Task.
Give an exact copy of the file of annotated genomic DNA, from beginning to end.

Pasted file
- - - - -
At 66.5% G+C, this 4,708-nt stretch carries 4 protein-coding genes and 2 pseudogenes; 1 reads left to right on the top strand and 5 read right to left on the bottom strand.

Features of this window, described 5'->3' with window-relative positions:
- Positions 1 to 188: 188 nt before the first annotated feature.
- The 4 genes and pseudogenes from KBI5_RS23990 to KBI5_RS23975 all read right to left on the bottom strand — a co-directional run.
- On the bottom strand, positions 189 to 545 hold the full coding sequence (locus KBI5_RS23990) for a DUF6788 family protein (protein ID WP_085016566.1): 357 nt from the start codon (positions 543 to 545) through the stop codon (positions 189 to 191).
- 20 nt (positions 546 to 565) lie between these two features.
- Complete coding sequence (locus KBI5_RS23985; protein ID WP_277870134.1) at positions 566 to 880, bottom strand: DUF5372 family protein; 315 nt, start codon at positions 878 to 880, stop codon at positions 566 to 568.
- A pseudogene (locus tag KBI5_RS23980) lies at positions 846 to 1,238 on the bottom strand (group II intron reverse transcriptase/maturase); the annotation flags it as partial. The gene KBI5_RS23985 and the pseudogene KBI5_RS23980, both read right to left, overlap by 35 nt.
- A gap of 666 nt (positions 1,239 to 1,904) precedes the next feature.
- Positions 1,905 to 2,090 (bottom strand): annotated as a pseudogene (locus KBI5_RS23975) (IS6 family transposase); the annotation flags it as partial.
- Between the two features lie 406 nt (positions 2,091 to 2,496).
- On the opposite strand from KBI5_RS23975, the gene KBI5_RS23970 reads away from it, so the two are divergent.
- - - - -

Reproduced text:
At 66.5% G+C, this 4,708-nt stretch carries 4 protein-coding genes and 2 pseudogenes; 1 reads left to right on the top strand and 5 read right to left on the bottom strand.

Features of this window, described 5'->3' with window-relative positions:
- Positions 1 to 188: 188 nt before the first annotated feature.
- The 4 genes and pseudogenes from KBI5_RS23990 to KBI5_RS23975 all read right to left on the bottom strand — a co-directional run.
- On the bottom strand, positions 189 to 545 hold the full coding sequence (locus KBI5_RS23990) for a DUF6788 family protein (protein ID WP_085016566.1): 357 nt from the start codon (positions 543 to 545) through the stop codon (positions 189 to 191).
- 20 nt (positions 546 to 565) lie between these two features.
- Complete coding sequence (locus KBI5_RS23985; protein ID WP_277870134.1) at positions 566 to 880, bottom strand: DUF5372 family protein; 315 nt, start codon at positions 878 to 880, stop codon at positions 566 to 568.
- A pseudogene (locus tag KBI5_RS23980) lies at positions 846 to 1,238 on the bottom strand (group II intron reverse transcriptase/maturase); the annotation flags it as partial. The gene KBI5_RS23985 and the pseudogene KBI5_RS23980, both read right to left, overlap by 35 nt.
- A gap of 666 nt (positions 1,239 to 1,904) precedes the next feature.
- Positions 1,905 to 2,090 (bottom strand): annotated as a pseudogene (locus KBI5_RS23975) (IS6 family transposase); the annotation flags it as partial.
- Between the two features lie 406 nt (positions 2,091 to 2,496).
- On the opposite strand from KBI5_RS23975, the gene KBI5_RS23970 reads away from it, so the two are divergent.